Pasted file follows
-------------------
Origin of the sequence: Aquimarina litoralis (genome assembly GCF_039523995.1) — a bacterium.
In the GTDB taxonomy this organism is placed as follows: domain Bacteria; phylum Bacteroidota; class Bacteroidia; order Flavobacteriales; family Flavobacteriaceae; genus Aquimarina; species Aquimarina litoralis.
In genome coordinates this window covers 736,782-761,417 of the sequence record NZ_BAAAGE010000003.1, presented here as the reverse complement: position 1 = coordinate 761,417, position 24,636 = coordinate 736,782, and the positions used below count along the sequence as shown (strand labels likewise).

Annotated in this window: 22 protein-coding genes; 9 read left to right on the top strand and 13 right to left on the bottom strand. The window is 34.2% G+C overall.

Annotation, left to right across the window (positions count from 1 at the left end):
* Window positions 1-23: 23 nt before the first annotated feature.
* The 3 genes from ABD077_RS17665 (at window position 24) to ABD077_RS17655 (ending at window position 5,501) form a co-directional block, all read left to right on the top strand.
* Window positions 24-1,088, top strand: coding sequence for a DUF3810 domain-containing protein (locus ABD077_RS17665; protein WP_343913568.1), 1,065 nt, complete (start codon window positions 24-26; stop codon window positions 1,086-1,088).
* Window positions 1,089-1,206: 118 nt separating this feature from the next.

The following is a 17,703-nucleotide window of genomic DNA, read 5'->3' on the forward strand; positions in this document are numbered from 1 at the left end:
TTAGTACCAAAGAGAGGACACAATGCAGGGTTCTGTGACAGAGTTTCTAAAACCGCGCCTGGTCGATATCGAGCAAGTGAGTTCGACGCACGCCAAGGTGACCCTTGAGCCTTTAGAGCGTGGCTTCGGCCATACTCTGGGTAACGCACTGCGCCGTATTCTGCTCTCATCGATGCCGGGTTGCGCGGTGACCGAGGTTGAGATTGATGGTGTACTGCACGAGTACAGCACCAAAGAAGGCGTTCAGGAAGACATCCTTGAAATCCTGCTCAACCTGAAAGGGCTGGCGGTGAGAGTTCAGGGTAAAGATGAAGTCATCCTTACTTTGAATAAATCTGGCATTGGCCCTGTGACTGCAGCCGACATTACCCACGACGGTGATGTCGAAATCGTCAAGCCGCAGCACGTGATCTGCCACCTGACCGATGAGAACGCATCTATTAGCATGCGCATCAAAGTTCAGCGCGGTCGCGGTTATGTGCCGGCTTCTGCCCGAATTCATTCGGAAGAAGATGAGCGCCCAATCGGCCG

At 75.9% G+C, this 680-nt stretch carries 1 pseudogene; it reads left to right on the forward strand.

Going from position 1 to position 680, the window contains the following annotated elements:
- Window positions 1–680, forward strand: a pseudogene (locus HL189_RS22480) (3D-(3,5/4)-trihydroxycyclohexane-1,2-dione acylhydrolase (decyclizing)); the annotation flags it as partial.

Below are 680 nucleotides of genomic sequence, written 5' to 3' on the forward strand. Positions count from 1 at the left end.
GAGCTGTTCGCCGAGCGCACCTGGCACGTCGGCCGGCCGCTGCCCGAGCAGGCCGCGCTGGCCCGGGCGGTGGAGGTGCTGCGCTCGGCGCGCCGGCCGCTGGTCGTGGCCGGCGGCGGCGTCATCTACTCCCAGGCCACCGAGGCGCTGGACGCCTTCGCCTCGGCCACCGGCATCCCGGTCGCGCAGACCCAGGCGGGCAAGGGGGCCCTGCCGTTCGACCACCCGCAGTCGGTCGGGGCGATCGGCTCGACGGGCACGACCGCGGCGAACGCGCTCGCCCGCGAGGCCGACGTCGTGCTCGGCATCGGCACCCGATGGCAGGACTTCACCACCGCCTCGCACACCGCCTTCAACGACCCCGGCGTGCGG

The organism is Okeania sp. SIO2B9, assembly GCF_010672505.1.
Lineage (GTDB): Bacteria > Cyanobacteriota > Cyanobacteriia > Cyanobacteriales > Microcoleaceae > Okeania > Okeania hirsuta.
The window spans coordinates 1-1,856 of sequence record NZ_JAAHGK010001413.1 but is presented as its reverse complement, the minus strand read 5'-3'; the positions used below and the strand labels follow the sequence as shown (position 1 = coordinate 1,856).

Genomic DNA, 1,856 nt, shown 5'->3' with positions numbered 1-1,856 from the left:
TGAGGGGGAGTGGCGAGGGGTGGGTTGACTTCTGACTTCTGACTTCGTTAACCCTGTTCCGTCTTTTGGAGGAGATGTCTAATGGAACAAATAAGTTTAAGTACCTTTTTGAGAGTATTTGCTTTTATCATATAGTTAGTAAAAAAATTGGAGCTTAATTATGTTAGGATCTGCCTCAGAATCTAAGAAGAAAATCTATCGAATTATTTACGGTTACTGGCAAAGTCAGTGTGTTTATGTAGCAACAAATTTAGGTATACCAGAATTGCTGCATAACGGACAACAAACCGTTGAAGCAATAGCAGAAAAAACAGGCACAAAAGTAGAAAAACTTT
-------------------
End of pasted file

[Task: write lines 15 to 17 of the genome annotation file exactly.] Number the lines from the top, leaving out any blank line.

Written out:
Below are 680 nucleotides of genomic sequence, written 5' to 3' on the forward strand. Positions count from 1 at the left end.
GAGCTGTTCGCCGAGCGCACCTGGCACGTCGGCCGGCCGCTGCCCGAGCAGGCCGCGCTGGCCCGGGCGGTGGAGGTGCTGCGCTCGGCGCGCCGGCCGCTGGTCGTGGCCGGCGGCGGCGTCATCTACTCCCAGGCCACCGAGGCGCTGGACGCCTTCGCCTCGGCCACCGGCATCCCGGTCGCGCAGACCCAGGCGGGCAAGGGGGCCCTGCCGTTCGACCACCCGCAGTCGGTCGGGGCGATCGGCTCGACGGGCACGACCGCGGCGAACGCGCTCGCCCGCGAGGCCGACGTCGTGCTCGGCATCGGCACCCGATGGCAGGACTTCACCACCGCCTCGCACACCGCCTTCAACGACCCCGGCGTGCGG

The organism is Okeania sp. SIO2B9, assembly GCF_010672505.1.